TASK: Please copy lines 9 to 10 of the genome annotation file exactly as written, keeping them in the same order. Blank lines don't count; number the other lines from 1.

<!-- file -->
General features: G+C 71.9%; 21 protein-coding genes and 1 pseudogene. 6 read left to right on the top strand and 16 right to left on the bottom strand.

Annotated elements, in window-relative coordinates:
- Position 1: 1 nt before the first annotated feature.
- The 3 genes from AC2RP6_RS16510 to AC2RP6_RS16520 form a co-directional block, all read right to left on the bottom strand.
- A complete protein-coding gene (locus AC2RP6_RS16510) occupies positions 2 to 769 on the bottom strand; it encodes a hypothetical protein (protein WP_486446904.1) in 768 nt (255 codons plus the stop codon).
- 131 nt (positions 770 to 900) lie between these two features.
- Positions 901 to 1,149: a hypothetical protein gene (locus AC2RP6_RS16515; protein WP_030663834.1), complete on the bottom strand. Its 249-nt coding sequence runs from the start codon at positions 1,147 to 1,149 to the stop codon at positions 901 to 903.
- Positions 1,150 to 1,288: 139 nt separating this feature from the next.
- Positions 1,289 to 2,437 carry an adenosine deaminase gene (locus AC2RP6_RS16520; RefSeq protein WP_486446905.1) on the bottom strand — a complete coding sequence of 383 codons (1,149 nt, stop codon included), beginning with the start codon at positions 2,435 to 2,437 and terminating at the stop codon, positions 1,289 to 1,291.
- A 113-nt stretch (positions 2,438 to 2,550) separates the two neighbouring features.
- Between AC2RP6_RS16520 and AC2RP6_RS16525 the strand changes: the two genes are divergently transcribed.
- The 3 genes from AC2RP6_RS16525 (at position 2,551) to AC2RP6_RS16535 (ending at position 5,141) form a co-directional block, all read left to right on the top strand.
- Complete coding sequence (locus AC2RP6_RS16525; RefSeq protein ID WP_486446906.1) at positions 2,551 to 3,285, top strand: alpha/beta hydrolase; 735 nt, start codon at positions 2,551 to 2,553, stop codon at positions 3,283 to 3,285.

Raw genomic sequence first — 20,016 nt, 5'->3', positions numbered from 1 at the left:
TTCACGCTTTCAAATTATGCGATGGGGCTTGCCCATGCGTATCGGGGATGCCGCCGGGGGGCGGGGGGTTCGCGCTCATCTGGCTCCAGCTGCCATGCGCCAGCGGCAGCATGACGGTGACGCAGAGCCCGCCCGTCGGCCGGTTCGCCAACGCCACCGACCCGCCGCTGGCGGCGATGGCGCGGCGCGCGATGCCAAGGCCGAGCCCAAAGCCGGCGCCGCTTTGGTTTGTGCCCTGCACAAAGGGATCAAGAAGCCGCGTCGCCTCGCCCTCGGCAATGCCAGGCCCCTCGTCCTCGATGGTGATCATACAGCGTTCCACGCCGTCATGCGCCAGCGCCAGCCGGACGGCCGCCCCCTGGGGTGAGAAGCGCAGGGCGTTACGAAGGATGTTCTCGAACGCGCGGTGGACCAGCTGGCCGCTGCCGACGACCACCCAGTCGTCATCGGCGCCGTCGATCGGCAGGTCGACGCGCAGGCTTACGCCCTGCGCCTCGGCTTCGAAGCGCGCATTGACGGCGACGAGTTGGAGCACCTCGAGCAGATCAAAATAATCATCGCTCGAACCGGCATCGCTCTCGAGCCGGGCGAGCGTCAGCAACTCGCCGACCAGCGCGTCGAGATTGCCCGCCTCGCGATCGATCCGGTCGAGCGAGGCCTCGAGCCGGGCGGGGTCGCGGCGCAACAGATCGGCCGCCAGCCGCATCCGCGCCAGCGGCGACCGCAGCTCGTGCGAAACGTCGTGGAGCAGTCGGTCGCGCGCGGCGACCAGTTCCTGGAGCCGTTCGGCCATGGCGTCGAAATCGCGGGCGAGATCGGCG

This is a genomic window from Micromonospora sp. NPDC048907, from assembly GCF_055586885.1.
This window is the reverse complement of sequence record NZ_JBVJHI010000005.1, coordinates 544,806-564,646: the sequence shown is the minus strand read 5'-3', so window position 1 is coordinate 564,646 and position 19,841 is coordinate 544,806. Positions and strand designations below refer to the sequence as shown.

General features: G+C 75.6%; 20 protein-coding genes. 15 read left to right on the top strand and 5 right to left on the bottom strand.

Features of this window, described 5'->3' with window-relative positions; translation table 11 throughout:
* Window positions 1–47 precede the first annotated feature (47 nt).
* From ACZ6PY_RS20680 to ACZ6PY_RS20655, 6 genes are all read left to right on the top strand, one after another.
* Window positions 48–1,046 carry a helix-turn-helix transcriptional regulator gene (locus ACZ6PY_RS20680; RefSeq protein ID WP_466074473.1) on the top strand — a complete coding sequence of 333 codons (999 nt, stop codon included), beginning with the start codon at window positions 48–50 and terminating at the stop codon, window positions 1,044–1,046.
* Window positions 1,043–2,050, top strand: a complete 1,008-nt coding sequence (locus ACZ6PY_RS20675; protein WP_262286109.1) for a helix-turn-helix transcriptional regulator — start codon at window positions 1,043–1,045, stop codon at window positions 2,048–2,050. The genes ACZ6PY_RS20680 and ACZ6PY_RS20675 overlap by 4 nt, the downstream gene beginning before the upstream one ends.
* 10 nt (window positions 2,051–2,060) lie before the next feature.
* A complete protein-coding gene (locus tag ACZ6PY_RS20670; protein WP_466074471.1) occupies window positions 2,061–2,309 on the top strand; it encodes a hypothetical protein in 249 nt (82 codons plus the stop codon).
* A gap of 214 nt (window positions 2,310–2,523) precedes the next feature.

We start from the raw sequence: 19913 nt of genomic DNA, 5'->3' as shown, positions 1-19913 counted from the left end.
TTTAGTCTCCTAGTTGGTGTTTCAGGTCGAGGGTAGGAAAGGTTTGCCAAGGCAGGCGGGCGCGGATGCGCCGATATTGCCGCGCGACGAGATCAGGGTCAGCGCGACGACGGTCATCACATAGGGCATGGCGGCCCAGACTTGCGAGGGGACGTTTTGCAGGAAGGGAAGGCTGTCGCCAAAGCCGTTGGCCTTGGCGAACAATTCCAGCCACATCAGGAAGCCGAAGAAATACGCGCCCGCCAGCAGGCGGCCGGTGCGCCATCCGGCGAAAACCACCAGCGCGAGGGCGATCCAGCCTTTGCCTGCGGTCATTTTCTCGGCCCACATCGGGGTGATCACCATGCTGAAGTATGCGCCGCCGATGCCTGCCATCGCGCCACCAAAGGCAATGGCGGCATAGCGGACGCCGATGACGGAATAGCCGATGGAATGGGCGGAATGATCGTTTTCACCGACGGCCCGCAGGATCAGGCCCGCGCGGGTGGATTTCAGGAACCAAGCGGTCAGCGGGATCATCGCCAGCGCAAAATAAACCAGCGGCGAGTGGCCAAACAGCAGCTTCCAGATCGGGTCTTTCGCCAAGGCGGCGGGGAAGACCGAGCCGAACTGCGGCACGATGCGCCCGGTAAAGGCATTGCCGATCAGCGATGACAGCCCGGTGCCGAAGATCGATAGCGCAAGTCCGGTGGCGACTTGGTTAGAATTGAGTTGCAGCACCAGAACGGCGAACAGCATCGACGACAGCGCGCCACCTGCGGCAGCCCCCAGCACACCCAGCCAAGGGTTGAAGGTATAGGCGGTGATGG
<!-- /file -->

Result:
- Positions 1,289 to 2,437 carry an adenosine deaminase gene (locus AC2RP6_RS16520; RefSeq protein WP_486446905.1) on the bottom strand — a complete coding sequence of 383 codons (1,149 nt, stop codon included), beginning with the start codon at positions 2,435 to 2,437 and terminating at the stop codon, positions 1,289 to 1,291.
- A 113-nt stretch (positions 2,438 to 2,550) separates the two neighbouring features.